0.91

0.86

0.8

0.8

0.8

0.42

0.63

Steady land use

0.84

0.61

−16.4

0.81

0.99

0.8

0.8

1.7

0.52

0.48

To highlight the different performance of the land use update and the steady land use setup, Fig. 2a shows the PE between Qobs and model Qmod for land use update (PE1) and steady land use (PE2) setup in the das Mortes catchment. PE shows that both overprediction (negative PE) and underprediction (positive PE) are more pronounced for a steady land use setup (PE2). LOWESS regressions are applied to show the trend in PE over the application period. Both PEs decline towards the end of the period. Additionally, the difference between PE1 and PE2 declines, showing that the steady land use setup prediction becomes more accurate towards the date of the applied land use distribution (from the year 1988). Similar, but less pronounced differences can be seen in the PEs for the Jamanxim catchment in Fig. 2b. Again, the steady land use setup has both a higher over- and underprediction of the observed discharge. If looking at the LOWESS regression, in the first seven years of the application period, the land use update setup shows a slightly lower underprediction compared to the steady setup. For the year 2007, the land use update PE1 and the steady land use PE2 are the same.
Fig. 2

(a) Das Mortes catchment model. (b) Jamanxim catchment model. Prediction Error (PE = Qobs-Qmod) of the land use update (PE1) and steady land use (PE2) setup, difference in PE (PE1-PE2 ) and LOWESS trend lines of all latter, for the calibration and validation

Scenario application

The four LUC scenario applications in each catchment (for degree of LUC refer to Table 1) were executed with identical climate projections to reflect purely on alteration of WBCs due to LUC. Mean annual WBCs in relation to mean annual P for the scenario period from 2026 to 2035 are shown in Fig. 3. In the das Mortes catchment, the WBC in the sustainable, legal and illegal scenarios is of the same magnitude reflecting the distribution of land cover with only a gradual change of Cerrado and cropland. Only the trend scenario with the highest fraction of pasture results in a higher Q due to a lower evapotranspiration and k sat reduction. Moreover, it is the scenario with the highest surface runoff; however, rates are generally limited to less than 1 mm month−1. Considerable surface runoff (>10 mm month−1) only occurs in the western parts of the catchment (on Latossolos) during the very wet month of February in 2034 with more than 400 mm P causing soil saturation and therefore soil saturation excess runoff.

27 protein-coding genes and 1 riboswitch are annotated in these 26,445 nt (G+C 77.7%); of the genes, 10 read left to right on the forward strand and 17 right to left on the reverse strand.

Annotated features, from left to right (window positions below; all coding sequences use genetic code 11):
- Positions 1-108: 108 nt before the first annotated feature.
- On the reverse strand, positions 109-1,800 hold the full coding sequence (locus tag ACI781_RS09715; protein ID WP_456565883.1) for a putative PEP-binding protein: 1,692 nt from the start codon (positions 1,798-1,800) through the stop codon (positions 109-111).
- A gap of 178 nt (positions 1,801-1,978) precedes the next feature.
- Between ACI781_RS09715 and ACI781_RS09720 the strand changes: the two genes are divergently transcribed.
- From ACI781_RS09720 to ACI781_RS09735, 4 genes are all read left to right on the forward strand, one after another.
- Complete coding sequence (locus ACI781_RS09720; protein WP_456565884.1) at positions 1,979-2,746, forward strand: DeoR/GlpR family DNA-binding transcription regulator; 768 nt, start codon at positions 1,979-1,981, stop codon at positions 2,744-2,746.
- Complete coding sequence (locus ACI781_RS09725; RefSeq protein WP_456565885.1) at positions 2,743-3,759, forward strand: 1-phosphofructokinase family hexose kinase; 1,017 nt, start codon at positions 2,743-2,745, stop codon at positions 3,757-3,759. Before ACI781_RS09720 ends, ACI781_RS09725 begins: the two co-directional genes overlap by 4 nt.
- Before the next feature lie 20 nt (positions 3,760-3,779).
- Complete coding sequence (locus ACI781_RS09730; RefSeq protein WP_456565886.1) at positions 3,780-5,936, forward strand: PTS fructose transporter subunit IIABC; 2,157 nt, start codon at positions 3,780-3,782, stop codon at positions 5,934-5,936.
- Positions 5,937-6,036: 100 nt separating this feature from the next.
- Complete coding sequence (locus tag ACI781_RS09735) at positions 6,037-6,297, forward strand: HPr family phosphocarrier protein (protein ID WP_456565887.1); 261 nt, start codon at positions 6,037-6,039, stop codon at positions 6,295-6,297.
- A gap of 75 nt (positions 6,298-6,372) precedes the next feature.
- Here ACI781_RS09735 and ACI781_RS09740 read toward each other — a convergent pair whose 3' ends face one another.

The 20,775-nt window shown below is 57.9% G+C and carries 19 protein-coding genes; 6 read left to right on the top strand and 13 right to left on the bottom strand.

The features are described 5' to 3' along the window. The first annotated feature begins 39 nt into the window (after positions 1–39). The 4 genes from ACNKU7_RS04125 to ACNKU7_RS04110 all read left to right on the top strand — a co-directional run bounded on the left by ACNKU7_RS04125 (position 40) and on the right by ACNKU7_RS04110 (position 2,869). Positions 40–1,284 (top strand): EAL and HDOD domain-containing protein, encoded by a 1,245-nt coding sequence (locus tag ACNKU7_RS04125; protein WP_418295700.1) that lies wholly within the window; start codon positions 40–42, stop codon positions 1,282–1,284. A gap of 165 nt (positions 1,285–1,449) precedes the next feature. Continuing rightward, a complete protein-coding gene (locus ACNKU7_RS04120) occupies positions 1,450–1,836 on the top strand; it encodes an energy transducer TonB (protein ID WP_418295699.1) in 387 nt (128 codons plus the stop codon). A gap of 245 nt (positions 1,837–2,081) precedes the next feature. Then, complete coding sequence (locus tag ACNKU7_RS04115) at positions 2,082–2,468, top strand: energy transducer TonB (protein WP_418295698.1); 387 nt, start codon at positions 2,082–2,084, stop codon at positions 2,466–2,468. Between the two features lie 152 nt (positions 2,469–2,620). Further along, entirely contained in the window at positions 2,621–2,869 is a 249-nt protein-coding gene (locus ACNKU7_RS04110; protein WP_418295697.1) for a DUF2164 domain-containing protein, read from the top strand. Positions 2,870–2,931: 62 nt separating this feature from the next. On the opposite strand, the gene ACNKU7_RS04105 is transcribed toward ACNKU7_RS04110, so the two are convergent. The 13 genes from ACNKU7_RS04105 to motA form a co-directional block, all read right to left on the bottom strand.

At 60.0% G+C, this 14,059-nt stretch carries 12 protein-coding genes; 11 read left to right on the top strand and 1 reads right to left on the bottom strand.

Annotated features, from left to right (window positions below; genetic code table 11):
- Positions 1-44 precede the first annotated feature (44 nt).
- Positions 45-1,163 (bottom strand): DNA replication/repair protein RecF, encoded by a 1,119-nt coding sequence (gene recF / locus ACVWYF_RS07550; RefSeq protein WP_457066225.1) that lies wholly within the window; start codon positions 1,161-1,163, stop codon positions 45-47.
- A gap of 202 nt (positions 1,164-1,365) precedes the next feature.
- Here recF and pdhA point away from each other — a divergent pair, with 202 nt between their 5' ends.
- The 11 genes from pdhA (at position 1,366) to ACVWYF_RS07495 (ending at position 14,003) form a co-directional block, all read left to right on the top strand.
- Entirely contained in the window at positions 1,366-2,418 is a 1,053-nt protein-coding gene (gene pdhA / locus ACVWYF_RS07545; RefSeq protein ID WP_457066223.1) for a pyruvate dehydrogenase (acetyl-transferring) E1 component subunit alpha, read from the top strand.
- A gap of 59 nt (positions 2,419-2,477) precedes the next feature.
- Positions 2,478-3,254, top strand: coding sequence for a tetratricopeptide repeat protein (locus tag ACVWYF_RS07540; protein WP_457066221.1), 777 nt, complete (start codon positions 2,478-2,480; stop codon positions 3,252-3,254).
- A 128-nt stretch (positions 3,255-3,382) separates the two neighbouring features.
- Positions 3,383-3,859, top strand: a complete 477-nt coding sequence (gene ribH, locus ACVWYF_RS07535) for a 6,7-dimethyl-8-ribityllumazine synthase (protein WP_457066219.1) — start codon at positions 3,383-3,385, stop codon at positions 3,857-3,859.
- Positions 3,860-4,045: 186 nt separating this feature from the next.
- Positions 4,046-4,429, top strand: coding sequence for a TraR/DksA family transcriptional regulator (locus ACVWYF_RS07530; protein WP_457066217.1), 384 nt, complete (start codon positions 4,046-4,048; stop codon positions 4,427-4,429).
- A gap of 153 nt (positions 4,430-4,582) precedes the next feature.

Fig. 3

(a) Das Mortes catchment. (b) Jamanxim catchment. Annual water balance components in relation to mean annual rainfall for model scenario period 2026 to 2035, Q discharge, ET evapotranspiration, Qint interflow from shallow aquifer, Qgw groundwater or baseflow contribution to discharge, Qsur surface runoff contribution to discharge

The land cover scenarios in the Jamanxim catchment show gradual differences between all scenarios. Differences in Q are mirrored in ET with the lowest Q and highest ET for the sustainable scenario with forest protection and an elimination of pastures. Surface runoff is limited to the steep headwater catchments in the south.